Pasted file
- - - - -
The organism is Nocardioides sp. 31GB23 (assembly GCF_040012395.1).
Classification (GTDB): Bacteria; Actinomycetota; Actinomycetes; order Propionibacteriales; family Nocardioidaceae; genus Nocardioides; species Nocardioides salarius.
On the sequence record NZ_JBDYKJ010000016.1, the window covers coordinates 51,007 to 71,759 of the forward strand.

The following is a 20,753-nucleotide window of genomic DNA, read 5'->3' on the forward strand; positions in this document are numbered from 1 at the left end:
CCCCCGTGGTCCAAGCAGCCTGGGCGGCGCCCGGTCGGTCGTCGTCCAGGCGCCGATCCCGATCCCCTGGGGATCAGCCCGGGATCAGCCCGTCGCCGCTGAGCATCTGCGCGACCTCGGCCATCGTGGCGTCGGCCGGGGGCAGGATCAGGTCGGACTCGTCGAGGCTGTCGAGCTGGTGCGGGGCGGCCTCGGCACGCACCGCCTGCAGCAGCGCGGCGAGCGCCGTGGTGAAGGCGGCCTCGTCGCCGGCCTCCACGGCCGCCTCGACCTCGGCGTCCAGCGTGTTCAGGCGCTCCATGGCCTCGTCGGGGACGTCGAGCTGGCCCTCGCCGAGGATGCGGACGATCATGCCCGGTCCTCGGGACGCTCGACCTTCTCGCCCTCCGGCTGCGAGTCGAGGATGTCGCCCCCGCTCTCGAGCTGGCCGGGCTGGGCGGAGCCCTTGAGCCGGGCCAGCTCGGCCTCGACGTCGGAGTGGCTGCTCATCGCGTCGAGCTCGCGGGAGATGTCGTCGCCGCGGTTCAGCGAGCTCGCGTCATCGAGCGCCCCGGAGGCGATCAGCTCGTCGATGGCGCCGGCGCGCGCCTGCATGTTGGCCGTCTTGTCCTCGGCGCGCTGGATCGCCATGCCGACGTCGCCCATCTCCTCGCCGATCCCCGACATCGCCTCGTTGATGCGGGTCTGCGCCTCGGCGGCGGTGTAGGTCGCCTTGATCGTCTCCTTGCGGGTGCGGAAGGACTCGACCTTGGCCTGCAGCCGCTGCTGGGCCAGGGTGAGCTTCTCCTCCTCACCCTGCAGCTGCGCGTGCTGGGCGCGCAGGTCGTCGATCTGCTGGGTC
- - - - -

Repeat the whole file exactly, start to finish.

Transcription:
The organism is Nocardioides sp. 31GB23 (assembly GCF_040012395.1).
Classification (GTDB): Bacteria; Actinomycetota; Actinomycetes; order Propionibacteriales; family Nocardioidaceae; genus Nocardioides; species Nocardioides salarius.
On the sequence record NZ_JBDYKJ010000016.1, the window covers coordinates 51,007 to 71,759 of the forward strand.

The following is a 20,753-nucleotide window of genomic DNA, read 5'->3' on the forward strand; positions in this document are numbered from 1 at the left end:
CCCCCGTGGTCCAAGCAGCCTGGGCGGCGCCCGGTCGGTCGTCGTCCAGGCGCCGATCCCGATCCCCTGGGGATCAGCCCGGGATCAGCCCGTCGCCGCTGAGCATCTGCGCGACCTCGGCCATCGTGGCGTCGGCCGGGGGCAGGATCAGGTCGGACTCGTCGAGGCTGTCGAGCTGGTGCGGGGCGGCCTCGGCACGCACCGCCTGCAGCAGCGCGGCGAGCGCCGTGGTGAAGGCGGCCTCGTCGCCGGCCTCCACGGCCGCCTCGACCTCGGCGTCCAGCGTGTTCAGGCGCTCCATGGCCTCGTCGGGGACGTCGAGCTGGCCCTCGCCGAGGATGCGGACGATCATGCCCGGTCCTCGGGACGCTCGACCTTCTCGCCCTCCGGCTGCGAGTCGAGGATGTCGCCCCCGCTCTCGAGCTGGCCGGGCTGGGCGGAGCCCTTGAGCCGGGCCAGCTCGGCCTCGACGTCGGAGTGGCTGCTCATCGCGTCGAGCTCGCGGGAGATGTCGTCGCCGCGGTTCAGCGAGCTCGCGTCATCGAGCGCCCCGGAGGCGATCAGCTCGTCGATGGCGCCGGCGCGCGCCTGCATGTTGGCCGTCTTGTCCTCGGCGCGCTGGATCGCCATGCCGACGTCGCCCATCTCCTCGCCGATCCCCGACATCGCCTCGTTGATGCGGGTCTGCGCCTCGGCGGCGGTGTAGGTCGCCTTGATCGTCTCCTTGCGGGTGCGGAAGGACTCGACCTTGGCCTGCAGCCGCTGCTGGGCCAGGGTGAGCTTCTCCTCCTCACCCTGCAGCTGCGCGTGCTGGGCGCGCAGGTCGTCGATCTGCTGGGTC